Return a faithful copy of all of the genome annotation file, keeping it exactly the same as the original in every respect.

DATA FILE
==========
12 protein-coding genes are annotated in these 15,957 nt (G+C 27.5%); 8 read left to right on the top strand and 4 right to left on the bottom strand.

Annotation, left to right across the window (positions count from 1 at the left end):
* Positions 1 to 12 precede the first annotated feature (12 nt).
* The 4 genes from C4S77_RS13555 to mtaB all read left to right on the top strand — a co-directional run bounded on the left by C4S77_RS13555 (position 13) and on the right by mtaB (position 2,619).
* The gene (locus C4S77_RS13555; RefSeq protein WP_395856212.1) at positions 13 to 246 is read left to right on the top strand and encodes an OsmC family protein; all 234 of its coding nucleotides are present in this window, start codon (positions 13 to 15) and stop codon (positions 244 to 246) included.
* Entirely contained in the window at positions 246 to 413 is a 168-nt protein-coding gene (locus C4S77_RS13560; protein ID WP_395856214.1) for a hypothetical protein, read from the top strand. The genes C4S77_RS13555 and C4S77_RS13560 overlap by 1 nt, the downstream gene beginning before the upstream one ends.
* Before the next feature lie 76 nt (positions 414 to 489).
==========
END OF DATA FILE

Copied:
12 protein-coding genes are annotated in these 15,957 nt (G+C 27.5%); 8 read left to right on the top strand and 4 right to left on the bottom strand.

Annotation, left to right across the window (positions count from 1 at the left end):
* Positions 1 to 12 precede the first annotated feature (12 nt).
* The 4 genes from C4S77_RS13555 to mtaB all read left to right on the top strand — a co-directional run bounded on the left by C4S77_RS13555 (position 13) and on the right by mtaB (position 2,619).
* The gene (locus C4S77_RS13555; RefSeq protein WP_395856212.1) at positions 13 to 246 is read left to right on the top strand and encodes an OsmC family protein; all 234 of its coding nucleotides are present in this window, start codon (positions 13 to 15) and stop codon (positions 244 to 246) included.
* Entirely contained in the window at positions 246 to 413 is a 168-nt protein-coding gene (locus C4S77_RS13560; protein ID WP_395856214.1) for a hypothetical protein, read from the top strand. The genes C4S77_RS13555 and C4S77_RS13560 overlap by 1 nt, the downstream gene beginning before the upstream one ends.
* Before the next feature lie 76 nt (positions 414 to 489).